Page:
Silent RunningDirector: Douglas Trumbull
Bruce Dern stars as the caretaker of a greenhouse located on a group of space stations that are sent into orbit. The Earth has been stripped clean of foliage, and the greenhouse contains the last remaining greenery from the planet. Dern's staff includes three human beings and a trio of endearing robots named Huey, Dewey, and Louie. When word arrives, from the powers that be, that the greenhouse is to be destroyed (the space station is more valuable to man when hauling cargo and not "preserving the ecology of the universe"), Dern decides to ignore the order. He also decides to go it alone, "circle the wagons" with his robots, and fend off all outside attempts to eliminate his ecological paradise. Special-effects maven Douglas Trumbull directs, Michael Cimino was one of the screenwriters, and Peter "PDQ Bach" Schickele wrote the musical score.
- Release Date:
- Original Release:
- Universal Studios
Cast & Crew
|Douglas Trumbull||Director,Producer,Special Effects|
|Vernon Archer||Special Effects|
|Brad Aronson||Asst. Director|
|John Dykstra||Special Effects|
|Richard Helmer||Special Effects|
|R.L. Helmer||Special Effects|
|Marty Hornstein||Associate Producer|
|Marlin Jones||Special Effects|
|Charles D. Knight||Sound/Sound Designer|
|Frank Lombardo||Set Decoration/Design|
|Richard Portman||Sound/Sound Designer|
|James Rugg||Special Effects|
|Peter Schickele||Score Composer,Songwriter|
|Richard Yuricich||Special Effects|
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Marvelous! A triumph of fantasy and allegory, with beauty and fine music. Watchable several times.
A.D. 2008-Eight years before the United States undertakes a botanical preservation project that will refoliate the totally industrialized planet in the near future. Unfortunately, when Congress votes to end funding for the project, Botanist Freeman Lowell(Bruce Dern), revolts. This is just the beginning of an adventure with a sad and timely message that should be brought to more public attention and acted upon before it's too late. Regrettably, no one takes the ''reductio ad absurdum'' storyline as seriously as it should be even though the environmental catastrophe of global warming is already starting to be witnessed in the world of A.D. 2000. While chock full of many science and technology errors, ''Silent Running'' has a message that needs to be stated again and again until people listen and DO what they need to do. Otherwise, the world in 2008 and beyond will be a nightmare with no waking up. Do you really want to tell your grandchildren something like, ''Once there was air you couldn't see.''? Think about it.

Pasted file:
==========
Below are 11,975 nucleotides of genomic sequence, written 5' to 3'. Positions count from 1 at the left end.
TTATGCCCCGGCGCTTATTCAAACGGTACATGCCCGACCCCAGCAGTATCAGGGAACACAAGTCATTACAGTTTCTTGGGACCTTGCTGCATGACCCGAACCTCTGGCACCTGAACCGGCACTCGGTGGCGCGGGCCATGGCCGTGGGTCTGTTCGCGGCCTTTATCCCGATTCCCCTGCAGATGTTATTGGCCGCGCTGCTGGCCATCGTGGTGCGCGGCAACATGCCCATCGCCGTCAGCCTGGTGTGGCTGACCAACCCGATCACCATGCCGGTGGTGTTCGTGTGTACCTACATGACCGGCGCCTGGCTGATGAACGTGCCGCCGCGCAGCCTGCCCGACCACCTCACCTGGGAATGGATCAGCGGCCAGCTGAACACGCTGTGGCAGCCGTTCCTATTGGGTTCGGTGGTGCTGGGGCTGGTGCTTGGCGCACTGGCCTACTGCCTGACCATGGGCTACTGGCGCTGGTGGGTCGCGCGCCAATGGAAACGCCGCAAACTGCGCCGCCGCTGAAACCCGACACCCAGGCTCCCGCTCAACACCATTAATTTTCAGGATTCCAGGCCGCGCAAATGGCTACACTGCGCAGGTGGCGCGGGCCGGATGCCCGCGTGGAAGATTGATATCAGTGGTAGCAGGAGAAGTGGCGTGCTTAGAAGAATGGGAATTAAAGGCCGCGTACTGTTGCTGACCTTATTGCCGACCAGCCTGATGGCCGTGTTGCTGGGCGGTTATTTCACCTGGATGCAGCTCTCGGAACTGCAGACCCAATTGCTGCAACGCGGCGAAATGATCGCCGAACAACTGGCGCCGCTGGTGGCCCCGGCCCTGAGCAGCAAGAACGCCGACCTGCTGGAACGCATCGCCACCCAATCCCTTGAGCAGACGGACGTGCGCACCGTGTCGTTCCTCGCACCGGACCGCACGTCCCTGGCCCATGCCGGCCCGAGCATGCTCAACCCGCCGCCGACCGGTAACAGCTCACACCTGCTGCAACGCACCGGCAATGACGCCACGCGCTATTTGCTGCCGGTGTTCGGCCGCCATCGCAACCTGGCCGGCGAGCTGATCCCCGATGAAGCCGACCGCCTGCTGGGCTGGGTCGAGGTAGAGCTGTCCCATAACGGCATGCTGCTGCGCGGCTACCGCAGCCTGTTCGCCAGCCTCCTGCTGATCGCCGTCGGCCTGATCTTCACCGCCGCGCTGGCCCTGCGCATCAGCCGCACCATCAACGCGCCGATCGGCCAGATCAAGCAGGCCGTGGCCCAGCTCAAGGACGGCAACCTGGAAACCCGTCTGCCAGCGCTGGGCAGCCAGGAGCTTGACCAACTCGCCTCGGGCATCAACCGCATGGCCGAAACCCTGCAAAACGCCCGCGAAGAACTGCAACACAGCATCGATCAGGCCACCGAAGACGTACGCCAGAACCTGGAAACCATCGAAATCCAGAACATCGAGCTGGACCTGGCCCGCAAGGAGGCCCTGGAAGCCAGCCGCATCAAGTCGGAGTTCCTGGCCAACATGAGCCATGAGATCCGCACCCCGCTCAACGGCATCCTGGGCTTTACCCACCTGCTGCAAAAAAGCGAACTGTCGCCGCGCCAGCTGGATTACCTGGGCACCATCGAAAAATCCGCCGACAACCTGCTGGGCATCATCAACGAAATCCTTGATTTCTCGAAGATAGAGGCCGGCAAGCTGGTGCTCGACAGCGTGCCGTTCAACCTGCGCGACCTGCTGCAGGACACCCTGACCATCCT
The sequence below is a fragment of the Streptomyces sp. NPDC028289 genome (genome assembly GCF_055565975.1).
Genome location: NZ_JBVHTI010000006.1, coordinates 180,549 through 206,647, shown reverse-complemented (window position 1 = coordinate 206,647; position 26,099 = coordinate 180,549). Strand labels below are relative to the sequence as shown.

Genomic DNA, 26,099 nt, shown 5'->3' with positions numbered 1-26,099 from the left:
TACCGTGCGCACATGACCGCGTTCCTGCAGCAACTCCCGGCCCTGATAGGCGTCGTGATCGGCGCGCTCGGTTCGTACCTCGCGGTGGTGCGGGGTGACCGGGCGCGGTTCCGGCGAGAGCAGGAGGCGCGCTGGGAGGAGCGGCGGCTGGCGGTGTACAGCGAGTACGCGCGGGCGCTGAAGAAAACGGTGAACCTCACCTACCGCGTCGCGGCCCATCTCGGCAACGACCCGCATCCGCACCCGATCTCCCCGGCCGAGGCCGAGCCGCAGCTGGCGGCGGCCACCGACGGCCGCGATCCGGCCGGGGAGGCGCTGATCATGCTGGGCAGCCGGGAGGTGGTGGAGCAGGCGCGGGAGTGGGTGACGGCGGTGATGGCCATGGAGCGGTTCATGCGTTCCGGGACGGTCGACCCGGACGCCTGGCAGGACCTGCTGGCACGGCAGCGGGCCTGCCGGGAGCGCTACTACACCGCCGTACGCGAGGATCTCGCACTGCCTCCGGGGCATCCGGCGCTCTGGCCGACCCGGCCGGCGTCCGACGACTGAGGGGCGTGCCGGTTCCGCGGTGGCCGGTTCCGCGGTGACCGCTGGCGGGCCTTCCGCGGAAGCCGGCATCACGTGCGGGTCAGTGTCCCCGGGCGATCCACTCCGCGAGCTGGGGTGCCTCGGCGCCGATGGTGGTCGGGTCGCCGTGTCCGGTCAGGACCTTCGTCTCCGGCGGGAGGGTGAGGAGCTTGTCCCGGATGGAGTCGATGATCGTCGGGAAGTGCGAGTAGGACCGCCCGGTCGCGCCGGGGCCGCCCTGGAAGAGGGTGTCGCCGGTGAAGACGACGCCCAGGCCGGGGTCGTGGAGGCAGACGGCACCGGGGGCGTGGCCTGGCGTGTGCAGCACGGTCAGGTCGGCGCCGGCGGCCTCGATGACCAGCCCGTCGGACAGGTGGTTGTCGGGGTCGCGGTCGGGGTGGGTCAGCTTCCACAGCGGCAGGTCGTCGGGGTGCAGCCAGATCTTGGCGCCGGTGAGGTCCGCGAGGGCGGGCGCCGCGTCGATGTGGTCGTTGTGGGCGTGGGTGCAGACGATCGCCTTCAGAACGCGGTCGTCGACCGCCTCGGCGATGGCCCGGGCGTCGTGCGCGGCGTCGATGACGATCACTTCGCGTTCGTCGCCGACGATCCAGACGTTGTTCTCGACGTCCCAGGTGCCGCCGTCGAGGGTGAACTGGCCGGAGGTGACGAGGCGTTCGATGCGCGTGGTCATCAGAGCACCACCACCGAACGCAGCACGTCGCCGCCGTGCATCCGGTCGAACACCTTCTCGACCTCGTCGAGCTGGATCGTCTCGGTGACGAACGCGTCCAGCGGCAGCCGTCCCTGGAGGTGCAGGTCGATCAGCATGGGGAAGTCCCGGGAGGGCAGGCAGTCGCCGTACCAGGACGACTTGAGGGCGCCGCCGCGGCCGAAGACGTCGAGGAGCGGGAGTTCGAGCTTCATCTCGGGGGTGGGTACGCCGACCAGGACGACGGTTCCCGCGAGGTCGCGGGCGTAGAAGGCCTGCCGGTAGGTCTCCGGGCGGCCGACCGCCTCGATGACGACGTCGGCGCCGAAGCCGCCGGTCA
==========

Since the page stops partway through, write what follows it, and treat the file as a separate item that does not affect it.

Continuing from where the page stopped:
This is a nice well meaning movie about what could happen in the future. They have ships in space, a sort of floating habitat. Large domes that house plants and animals. When the government decides to destroy the domes, one man takes matters into his own hands. This movie seems to be a series of pasted on scenes. They don't always blend together properly and some don't fit at all. It's still worth seeing.
Bruce Dern gives a moving performance as Botanist Freeman Lowell in this sci-fi masterpiece. Aside from the robots Huey and Dewey, who sometimes act more 'human' than Dern's character, the film raises an ethical question of whether someone should take the innocent life of another for one's own convictions and beliefs. For that reason, the movie is relevant today in the post-911 world as it was in 1971. A must see for anyone, not just sci-fi fans.